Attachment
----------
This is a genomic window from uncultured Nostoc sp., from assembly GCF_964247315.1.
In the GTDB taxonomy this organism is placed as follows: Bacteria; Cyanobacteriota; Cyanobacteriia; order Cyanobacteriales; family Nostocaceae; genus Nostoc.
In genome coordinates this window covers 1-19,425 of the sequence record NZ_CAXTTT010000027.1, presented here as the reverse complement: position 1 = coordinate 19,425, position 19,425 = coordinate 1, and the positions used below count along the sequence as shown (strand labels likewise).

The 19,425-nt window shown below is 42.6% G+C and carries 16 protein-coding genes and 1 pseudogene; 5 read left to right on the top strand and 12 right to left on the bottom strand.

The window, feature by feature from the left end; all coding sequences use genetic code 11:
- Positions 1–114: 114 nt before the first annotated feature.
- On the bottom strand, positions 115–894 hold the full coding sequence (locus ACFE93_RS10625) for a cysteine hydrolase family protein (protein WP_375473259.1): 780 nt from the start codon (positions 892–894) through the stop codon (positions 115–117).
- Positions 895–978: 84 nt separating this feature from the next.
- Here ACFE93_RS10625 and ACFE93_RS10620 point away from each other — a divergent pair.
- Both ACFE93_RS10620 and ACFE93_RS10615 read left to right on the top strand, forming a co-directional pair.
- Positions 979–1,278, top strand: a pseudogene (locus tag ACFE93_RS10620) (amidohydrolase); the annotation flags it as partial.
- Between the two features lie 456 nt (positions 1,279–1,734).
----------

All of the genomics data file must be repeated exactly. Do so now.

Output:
This is a genomic window from uncultured Nostoc sp., from assembly GCF_964247315.1.
In the GTDB taxonomy this organism is placed as follows: Bacteria; Cyanobacteriota; Cyanobacteriia; order Cyanobacteriales; family Nostocaceae; genus Nostoc.
In genome coordinates this window covers 1-19,425 of the sequence record NZ_CAXTTT010000027.1, presented here as the reverse complement: position 1 = coordinate 19,425, position 19,425 = coordinate 1, and the positions used below count along the sequence as shown (strand labels likewise).

The 19,425-nt window shown below is 42.6% G+C and carries 16 protein-coding genes and 1 pseudogene; 5 read left to right on the top strand and 12 right to left on the bottom strand.

The window, feature by feature from the left end; all coding sequences use genetic code 11:
- Positions 1–114: 114 nt before the first annotated feature.
- On the bottom strand, positions 115–894 hold the full coding sequence (locus ACFE93_RS10625) for a cysteine hydrolase family protein (protein WP_375473259.1): 780 nt from the start codon (positions 892–894) through the stop codon (positions 115–117).
- Positions 895–978: 84 nt separating this feature from the next.
- Here ACFE93_RS10625 and ACFE93_RS10620 point away from each other — a divergent pair.
- Both ACFE93_RS10620 and ACFE93_RS10615 read left to right on the top strand, forming a co-directional pair.
- Positions 979–1,278, top strand: a pseudogene (locus tag ACFE93_RS10620) (amidohydrolase); the annotation flags it as partial.
- Between the two features lie 456 nt (positions 1,279–1,734).